A woman who runs a Vancouver Island canine rescue organization has lost a court battle to  be compensated  for two dead pups born in order to a  dog she had adopted out.

Laura Snoek of Ziggy’s Rescue in Port Alberni, B. C., also dropped her bid to have the mother dog returned to her, with a B. C. provincial court  judge ruling the canine, named Maddie, should remain within her “forever home. ” 

Courtroom documents show that Snoek originally sought either the particular return of Maddie and her entire litter associated with nine young puppies, or a sum of $9, 000, claiming the dog’s new owners experienced breached the particular adoption agreement.  

Even when seven of the puppies were returned with her, she still sought $1, 400 for the two that died at birth, along with thousands more for loss of revenue.

In his decision on Oct. 5, Judge Alexander Wolf questioned whether Ziggy’s Rescue was really a non-profit, as it portrays itself, and ultimately dismissed Snoek’s claims, ruling  that Maddie  should stay with her new owners.

“Every canine must have [its] day, ” Wolf wrote. “And today is Maddie’s day time. ”

Contract terms 

According to court documents, Snoek said  she was paid $600 for Maddie as part of the adoption contract she signed with Allison Penko plus Herbert Dwyer in May 2021.

She  argued that Penko and Dwyer took possession of Maddie,   but did not actually own the dog because the contract required  Maddie  to be spayed for ownership to become finalized.  

However, Maddie has been pregnant  and could not be spayed until after she gave birth.  

As a result, Snoek contended that Maddie and the girl litter of nine puppies belonged to her.

Snoek says the girl lost revenue as a result of the  puppies not being born into her care, and  cited other breaches associated with contract as reasons for wanting  Maddie  came back.

In a notice of claim  filed in June 2021, Snoek asked for the particular “return of dog plus litter associated with puppies immediately or $9, 000. ” She also made a claim of $1, 500 for vet bills  and $5, 1000 for court fees plus legal services.

In the revised notice of claim filed last November, the lady said  she had obtained and sold  seven associated with the nine puppies,   partially offsetting  revenue losses. She nevertheless claimed  $1, 400 for that two dead puppies, together with another $5, 000 with regard to loss of revenue.


In a reply filed within August and amended in December, Penko and Dwyer denied  making  any agreement regarding  the birth associated with the pups.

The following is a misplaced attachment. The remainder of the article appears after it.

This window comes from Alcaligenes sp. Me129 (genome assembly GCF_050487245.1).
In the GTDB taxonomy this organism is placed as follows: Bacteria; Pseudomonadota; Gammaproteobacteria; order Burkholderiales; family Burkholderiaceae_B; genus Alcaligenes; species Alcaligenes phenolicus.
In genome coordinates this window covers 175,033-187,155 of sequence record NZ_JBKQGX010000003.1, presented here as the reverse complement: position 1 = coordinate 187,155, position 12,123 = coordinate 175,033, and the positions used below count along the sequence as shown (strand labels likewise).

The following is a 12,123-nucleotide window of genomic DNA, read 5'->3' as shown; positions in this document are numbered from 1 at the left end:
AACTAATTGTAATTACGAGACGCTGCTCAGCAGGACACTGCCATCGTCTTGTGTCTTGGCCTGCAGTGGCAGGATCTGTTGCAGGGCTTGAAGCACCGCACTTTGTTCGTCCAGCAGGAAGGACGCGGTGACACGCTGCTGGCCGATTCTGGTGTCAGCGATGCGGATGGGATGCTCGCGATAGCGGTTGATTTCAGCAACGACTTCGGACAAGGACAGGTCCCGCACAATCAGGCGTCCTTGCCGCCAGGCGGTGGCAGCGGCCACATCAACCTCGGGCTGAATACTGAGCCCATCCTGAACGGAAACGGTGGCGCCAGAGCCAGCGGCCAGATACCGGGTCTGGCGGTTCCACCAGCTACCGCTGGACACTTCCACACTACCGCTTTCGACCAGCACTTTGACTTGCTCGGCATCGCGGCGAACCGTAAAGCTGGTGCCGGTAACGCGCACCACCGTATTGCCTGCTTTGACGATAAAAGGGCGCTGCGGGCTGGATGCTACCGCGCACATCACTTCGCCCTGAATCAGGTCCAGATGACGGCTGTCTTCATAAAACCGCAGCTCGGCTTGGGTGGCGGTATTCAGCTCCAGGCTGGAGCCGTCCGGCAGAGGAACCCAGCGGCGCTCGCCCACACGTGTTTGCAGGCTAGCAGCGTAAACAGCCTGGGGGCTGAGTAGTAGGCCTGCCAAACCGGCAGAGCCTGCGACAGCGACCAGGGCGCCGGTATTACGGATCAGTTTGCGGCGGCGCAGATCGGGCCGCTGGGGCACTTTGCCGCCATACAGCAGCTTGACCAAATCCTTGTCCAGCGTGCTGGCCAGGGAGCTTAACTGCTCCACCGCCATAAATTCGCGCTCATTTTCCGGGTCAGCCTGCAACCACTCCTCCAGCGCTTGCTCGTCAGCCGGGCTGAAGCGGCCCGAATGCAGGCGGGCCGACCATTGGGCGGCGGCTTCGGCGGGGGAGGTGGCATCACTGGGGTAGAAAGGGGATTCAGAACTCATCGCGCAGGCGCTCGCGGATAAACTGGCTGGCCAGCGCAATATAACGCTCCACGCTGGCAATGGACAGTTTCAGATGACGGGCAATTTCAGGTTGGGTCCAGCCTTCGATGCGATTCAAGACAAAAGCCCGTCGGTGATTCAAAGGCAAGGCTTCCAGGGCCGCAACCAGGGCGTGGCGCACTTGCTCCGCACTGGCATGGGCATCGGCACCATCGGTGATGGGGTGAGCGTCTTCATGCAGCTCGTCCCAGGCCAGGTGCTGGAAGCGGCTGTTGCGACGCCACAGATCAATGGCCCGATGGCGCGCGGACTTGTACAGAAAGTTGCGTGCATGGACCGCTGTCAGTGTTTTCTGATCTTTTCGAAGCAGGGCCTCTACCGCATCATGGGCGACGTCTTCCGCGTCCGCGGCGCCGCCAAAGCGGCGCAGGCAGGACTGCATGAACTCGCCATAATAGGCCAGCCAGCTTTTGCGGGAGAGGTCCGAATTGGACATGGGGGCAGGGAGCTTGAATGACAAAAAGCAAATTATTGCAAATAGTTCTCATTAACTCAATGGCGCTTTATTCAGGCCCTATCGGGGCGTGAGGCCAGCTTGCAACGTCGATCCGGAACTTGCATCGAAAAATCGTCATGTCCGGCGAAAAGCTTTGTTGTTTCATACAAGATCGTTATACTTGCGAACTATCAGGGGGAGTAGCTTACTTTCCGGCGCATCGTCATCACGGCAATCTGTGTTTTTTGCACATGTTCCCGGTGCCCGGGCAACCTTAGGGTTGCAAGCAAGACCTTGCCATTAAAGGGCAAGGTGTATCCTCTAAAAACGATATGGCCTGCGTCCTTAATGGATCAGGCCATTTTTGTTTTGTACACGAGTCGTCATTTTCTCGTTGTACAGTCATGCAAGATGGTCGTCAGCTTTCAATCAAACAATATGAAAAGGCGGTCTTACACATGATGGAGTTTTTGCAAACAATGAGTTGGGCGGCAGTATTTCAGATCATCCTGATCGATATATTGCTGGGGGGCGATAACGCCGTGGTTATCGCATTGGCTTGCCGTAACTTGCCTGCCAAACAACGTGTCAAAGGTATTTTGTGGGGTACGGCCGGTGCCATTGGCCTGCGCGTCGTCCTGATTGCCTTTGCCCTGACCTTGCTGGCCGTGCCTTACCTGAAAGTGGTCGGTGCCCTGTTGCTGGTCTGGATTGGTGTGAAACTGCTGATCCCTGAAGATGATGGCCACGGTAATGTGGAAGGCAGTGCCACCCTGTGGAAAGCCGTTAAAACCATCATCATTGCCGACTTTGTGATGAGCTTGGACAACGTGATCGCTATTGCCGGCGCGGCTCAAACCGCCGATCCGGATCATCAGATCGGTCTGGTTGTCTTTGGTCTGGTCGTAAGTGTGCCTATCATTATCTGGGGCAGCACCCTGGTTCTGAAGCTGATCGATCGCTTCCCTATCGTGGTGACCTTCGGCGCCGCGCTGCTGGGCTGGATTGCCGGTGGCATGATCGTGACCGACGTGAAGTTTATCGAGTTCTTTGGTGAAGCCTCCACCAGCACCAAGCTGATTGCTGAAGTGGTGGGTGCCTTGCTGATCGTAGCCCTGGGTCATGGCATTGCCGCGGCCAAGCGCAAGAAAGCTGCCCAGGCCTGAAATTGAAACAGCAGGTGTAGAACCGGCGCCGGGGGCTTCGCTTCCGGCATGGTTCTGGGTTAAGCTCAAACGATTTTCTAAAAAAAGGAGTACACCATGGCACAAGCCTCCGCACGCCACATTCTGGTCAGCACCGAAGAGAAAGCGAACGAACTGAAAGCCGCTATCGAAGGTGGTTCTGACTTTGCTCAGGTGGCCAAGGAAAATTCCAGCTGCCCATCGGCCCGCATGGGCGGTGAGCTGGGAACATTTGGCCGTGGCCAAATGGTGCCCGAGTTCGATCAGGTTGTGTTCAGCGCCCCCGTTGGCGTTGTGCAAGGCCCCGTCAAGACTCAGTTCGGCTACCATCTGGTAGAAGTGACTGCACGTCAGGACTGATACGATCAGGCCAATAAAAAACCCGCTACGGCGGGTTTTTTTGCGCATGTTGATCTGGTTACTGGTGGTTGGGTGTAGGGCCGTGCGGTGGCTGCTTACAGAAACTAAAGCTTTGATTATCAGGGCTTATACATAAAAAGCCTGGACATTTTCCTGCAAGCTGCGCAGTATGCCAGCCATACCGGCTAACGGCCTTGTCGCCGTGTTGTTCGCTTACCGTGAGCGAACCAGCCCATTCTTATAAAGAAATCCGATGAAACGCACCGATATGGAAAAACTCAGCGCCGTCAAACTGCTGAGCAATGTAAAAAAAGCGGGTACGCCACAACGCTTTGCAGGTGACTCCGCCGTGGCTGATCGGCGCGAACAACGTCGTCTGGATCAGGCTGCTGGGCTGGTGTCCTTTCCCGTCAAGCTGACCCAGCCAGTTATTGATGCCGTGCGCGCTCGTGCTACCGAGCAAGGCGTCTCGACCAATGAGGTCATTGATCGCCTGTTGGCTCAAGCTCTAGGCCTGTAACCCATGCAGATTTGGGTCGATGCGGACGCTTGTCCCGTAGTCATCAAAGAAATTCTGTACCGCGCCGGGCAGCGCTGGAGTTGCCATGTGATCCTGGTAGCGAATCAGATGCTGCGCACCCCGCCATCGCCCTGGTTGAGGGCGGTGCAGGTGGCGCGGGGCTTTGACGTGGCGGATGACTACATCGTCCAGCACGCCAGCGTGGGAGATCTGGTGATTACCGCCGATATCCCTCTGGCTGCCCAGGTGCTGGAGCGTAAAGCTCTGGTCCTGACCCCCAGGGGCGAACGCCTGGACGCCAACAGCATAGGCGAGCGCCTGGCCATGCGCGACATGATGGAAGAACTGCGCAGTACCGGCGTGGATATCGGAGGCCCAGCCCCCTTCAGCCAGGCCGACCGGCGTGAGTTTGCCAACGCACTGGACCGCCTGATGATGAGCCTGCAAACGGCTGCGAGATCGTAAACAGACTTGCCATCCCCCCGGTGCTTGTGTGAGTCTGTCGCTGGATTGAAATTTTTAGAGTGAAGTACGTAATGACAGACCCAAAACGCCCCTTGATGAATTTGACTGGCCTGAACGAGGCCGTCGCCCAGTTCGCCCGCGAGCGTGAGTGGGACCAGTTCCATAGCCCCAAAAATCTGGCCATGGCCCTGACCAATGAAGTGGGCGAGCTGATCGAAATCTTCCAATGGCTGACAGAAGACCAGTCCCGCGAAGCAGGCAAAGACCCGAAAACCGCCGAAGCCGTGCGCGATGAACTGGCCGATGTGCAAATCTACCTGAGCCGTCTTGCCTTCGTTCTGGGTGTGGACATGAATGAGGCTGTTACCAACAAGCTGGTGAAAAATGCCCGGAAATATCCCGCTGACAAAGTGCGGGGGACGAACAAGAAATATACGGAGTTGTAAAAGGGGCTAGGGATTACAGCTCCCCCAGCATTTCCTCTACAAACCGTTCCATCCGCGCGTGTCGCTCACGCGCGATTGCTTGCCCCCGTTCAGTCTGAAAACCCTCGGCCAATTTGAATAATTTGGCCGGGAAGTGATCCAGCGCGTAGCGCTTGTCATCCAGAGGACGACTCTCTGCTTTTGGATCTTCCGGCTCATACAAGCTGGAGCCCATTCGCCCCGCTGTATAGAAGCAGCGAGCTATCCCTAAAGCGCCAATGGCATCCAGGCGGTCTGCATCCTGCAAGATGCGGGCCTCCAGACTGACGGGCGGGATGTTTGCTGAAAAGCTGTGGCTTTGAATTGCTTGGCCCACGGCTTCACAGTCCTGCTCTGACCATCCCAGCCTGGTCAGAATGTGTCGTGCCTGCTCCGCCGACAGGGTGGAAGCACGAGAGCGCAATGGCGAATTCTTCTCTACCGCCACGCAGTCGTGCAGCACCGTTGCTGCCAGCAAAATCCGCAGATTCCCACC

“We signed a contract along with claimants who presented themselves as registered, non-profit animal rescue society, not the dog breeder, ” they wrote within an amended reply.

Penko and Dwyer  counterclaimed regarding $4, 900 for breach of agreement, saying these people gave the particular seven young puppies to the SPCA, that in turn returned them to Snoek, who then sold them. They also claimed $268 intended for court filing fees  plus $709  to get vet bills.  

Hair wrote the particular contract contained “a number of unreasonable conditions, ”  including one that allowed someone from Ziggy’s  permission  to visit the home at any time in order to check  in on  the  dog.

On one occasion, when Snoek visited Penko and Dwyer’s home to give Maddie deworming treatment, a heated  argument occurred.

“She showed up, called the defendants’ names, caused a disturbance, and frightened these to the point that they felt unsafe in their own home, ”  Wolf wrote in his decision.  

‘The defendant’s family are made whole’

Wolf denied the defendants’  $4, nine hundred counterclaim related to  the particular proceeds from selling the seven  puppies. The judge furthermore ruled  that will the couple  would be responsible for the vet bill and Snoek had to cover court fees.  

Wolf also said Snoek  “was not very forthright in the girl interactions with the courtroom, ” saying she seemed “intentionally vague” when requested if Ziggy’s was officially a non-profit.

As pertaining to Maddie, the girl gets to remain with  Penko and Dwyer.

Wolf stated the fact that Maddie is now spayed removed any doubt about whether the defendants are her owner. Even if the lady wasn’t spayed, the determine found  the particular argument that “adoption means permanent” compelling.  

“The time has come meant for Maddie to finally know she is within her forever home and that the defendant’s family are made whole, inch he mentioned.

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